Beneath all its bureaucratic jargon and right-wing intonation, what does the First Amendment do? Though widely contested in its use, it rules that the State can’t prohibit religion, the press, free speech, the right of people to peaceably assemble or to petition the government for a “redress of grievances.” However, the enactment of these protections substantially fluctuates within our stratified society, oftentimes guarding the free speech rights of individuals (in many cases, neo-Nazis) and criminalizing the assemblage of social movements.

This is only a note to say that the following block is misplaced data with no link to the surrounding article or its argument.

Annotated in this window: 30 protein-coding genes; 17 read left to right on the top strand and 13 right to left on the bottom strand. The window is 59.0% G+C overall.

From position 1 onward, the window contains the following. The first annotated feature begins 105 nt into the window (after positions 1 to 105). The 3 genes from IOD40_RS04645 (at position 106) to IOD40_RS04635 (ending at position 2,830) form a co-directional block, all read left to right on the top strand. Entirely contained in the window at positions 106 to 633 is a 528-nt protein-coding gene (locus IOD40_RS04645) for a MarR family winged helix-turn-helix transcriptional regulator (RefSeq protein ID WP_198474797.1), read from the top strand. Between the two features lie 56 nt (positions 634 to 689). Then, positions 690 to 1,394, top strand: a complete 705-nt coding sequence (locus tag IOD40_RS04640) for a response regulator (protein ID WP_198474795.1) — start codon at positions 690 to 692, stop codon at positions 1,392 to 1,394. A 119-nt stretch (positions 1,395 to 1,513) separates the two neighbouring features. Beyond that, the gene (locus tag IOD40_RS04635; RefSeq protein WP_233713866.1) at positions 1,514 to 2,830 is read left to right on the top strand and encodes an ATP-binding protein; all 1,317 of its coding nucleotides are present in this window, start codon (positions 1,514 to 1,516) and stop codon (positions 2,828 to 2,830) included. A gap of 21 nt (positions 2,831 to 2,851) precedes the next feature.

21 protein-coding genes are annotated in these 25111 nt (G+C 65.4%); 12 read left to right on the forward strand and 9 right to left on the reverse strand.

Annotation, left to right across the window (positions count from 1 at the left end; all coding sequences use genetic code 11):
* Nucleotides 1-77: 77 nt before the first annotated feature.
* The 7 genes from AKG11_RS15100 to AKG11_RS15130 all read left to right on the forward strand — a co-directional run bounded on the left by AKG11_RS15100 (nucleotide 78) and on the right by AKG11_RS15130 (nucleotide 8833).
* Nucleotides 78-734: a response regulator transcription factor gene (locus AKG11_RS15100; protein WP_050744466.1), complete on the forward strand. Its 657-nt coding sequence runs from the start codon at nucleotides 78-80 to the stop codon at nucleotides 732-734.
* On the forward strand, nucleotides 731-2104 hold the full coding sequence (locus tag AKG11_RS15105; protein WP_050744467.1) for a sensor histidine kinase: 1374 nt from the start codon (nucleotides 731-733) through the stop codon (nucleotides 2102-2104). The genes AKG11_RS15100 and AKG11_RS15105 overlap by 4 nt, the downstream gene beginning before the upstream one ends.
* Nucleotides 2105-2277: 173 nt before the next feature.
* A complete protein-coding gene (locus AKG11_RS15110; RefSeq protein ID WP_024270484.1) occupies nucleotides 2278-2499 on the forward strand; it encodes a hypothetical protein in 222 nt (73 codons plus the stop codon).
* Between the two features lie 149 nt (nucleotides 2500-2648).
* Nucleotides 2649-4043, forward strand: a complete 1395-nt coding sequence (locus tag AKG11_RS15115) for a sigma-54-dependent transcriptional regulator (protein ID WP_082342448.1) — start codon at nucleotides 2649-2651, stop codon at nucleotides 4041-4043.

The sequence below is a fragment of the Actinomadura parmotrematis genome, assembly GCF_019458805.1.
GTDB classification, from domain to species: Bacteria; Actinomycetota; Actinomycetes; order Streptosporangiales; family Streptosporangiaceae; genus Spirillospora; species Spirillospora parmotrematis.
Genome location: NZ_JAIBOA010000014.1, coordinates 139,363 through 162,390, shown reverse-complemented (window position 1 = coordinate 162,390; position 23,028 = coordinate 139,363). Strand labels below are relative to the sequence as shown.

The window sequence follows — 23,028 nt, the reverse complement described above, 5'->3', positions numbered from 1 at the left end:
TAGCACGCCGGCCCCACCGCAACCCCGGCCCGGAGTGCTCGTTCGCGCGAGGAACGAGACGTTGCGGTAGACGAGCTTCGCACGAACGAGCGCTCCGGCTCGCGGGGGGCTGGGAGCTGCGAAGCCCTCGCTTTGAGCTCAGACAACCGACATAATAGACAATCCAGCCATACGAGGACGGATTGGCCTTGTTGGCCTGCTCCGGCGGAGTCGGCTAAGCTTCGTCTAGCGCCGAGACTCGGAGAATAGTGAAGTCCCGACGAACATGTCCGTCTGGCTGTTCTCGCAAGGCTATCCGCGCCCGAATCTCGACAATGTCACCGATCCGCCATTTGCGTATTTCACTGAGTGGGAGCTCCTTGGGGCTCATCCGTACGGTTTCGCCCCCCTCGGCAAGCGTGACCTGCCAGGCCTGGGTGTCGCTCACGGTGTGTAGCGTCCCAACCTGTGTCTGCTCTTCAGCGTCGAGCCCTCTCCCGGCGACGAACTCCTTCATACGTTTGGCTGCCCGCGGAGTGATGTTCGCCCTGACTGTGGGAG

The cardinal issue with the argument for absolutist, unfettered free speech is that it does not exist in this country. The First Amendment is tangled with private-public stipulations that limit speech, such as libel laws, false advertising, copyright infringement and regulations on commercial tobacco products. (We aren’t totally alone. George Orwell was reluctant to publish “Keep the Aspidistra Flying” out of fear of libel suits.) Gaps in the government’s speech jurisdiction are covered by the non-State forces imposed on the speaker, like their boss or landlord.